Kansas Governor Sam Brownback is rejecting a $31.5 million federal grant intended to support his state’s implementation of federal health care reform requirements. In an announcement Tuesday, the Governor cited the federal deficit as his reason for rejecting money the state applied for just last December. The money was supposed to support integration of state health insurance databases in to an exchange and increase the use of electronic medical records.
The grant was awarded based on merit, Kansas and six other states were noted as innovators for their plans when the grants were awarded in February. All states are required to implement a health insurance exchange by 2013, states that do not meet this deadline will have an exchange managed at the federal level by the Health and Human Services Department.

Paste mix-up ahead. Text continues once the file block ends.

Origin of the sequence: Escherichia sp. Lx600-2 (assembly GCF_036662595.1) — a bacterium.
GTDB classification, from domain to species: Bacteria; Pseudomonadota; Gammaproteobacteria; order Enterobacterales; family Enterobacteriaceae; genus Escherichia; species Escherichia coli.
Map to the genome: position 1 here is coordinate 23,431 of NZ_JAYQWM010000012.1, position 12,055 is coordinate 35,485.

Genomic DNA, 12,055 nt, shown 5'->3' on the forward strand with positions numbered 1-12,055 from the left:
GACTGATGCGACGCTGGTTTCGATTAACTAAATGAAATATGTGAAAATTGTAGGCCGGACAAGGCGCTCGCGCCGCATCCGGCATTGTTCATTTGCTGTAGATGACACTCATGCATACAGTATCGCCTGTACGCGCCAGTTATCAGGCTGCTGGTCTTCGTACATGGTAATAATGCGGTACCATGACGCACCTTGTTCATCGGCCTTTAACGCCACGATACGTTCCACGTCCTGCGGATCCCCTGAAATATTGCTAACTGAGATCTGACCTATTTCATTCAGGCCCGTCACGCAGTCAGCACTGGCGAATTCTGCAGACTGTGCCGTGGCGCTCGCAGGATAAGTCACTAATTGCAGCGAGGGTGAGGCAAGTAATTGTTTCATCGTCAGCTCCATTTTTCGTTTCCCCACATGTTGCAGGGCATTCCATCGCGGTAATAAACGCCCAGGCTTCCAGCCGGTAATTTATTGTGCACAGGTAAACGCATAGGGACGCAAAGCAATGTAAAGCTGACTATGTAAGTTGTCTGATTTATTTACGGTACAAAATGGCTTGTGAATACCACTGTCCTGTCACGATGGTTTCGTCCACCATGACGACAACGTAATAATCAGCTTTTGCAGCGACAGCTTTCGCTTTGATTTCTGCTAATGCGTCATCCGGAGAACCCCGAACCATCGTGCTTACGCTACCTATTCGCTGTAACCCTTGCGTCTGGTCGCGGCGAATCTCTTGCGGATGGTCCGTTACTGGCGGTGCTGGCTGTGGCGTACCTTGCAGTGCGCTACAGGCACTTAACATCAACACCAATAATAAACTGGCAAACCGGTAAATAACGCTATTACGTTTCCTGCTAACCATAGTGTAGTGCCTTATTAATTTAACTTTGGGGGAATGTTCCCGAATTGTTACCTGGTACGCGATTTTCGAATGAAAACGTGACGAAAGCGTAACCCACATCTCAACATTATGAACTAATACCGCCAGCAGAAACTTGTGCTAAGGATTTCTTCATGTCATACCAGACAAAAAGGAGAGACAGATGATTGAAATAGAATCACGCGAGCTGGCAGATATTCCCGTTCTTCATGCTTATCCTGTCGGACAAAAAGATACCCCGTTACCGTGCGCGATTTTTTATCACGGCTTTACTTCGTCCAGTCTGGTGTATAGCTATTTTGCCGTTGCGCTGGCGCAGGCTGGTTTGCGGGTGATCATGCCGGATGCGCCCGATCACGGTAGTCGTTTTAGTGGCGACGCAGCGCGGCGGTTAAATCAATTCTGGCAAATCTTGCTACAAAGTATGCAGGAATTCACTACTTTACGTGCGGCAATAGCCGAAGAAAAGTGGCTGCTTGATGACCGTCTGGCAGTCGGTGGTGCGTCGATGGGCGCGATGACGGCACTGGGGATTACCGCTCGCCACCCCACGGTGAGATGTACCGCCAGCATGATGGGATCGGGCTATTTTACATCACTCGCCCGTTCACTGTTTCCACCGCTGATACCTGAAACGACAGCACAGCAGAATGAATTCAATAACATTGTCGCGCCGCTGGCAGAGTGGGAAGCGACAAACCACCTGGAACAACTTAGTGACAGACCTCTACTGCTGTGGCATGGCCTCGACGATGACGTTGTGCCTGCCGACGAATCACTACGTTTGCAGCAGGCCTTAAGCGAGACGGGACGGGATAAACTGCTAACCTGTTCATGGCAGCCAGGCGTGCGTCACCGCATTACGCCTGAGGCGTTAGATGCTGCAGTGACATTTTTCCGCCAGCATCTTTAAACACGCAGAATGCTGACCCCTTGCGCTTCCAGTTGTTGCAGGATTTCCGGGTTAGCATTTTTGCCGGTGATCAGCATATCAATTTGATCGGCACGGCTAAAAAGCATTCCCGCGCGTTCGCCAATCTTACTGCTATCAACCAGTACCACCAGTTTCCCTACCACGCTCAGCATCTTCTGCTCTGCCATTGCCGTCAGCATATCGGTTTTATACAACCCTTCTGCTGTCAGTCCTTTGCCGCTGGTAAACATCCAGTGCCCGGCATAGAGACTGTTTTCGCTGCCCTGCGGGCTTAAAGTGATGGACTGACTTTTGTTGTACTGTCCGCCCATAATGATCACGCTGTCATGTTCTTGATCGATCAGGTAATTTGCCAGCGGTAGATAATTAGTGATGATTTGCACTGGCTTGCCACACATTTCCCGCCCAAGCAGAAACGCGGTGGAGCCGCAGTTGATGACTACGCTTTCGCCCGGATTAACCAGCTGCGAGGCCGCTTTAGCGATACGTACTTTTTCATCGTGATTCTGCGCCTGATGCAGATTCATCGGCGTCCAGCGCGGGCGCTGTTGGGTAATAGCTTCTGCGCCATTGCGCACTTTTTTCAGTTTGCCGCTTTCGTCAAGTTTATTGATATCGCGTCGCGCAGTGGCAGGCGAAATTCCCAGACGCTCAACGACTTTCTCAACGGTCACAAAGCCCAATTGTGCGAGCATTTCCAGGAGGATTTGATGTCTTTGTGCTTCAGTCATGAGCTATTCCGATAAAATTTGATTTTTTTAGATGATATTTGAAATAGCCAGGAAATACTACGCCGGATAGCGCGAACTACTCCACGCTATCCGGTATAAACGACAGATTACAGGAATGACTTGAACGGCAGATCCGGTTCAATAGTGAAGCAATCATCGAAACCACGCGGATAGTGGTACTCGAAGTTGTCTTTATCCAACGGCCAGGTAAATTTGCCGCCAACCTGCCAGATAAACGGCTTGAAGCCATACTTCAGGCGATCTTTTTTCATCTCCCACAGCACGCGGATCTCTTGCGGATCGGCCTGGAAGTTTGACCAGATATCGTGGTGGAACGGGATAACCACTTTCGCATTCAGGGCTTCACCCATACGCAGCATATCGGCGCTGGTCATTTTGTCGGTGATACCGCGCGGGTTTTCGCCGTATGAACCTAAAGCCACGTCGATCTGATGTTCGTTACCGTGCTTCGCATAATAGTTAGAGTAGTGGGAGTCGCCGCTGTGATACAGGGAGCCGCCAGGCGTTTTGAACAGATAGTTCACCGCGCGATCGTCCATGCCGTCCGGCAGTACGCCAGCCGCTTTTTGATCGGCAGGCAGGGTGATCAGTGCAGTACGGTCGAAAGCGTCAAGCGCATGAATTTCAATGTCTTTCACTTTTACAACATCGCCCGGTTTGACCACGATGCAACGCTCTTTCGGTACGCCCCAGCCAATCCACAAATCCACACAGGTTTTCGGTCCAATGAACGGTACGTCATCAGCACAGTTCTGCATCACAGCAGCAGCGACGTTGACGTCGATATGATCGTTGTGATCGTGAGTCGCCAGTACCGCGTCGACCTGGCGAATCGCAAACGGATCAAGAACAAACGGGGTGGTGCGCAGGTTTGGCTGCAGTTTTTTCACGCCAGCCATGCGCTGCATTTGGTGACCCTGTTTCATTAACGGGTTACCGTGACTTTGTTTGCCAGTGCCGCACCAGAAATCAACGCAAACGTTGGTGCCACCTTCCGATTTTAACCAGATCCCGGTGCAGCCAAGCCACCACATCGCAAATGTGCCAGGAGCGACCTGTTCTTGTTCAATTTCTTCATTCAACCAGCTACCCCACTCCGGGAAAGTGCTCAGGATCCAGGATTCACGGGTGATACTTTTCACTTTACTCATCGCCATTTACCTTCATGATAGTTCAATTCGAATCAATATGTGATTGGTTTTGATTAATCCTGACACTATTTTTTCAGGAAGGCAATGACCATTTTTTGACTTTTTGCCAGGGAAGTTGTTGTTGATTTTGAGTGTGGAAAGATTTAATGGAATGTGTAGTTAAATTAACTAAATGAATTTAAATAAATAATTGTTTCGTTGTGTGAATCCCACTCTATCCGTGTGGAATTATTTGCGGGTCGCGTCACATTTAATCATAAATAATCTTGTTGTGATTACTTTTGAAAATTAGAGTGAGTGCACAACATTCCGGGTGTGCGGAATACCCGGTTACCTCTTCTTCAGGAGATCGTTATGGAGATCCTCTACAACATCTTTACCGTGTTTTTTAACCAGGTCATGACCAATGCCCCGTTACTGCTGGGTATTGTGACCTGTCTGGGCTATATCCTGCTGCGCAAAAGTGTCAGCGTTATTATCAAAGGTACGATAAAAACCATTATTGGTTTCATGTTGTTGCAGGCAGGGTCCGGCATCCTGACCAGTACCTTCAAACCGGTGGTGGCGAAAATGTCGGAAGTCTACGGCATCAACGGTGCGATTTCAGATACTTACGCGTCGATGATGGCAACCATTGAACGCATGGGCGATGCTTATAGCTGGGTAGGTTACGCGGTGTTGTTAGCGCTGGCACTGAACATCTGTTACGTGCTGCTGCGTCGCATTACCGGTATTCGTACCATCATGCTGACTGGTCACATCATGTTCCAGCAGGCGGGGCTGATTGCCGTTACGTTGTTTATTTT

According to the Governor there are too many strings attached to the federal money which will keep the state from being flexible during uncertain economic conditions. State officials said they will be looking into other ways to manage this process without the help of federal funds.
However, some in the state legislature that oppose the Governor’s move note that the state is already low on cash. Those that oppose the move were also careful to point out that the creation of a health insurance exchange has nothing to do with other, more controversial parts of federal health care reform.
Kansas joins Oklahoma as the only other state to reject funds intended to create a health insurance exchange. Oklahoma was awarded their grant as part of the six early innovators. They originally received $54 million dollars. Both Governors have faced increasing pressure from Republicans to return the funds.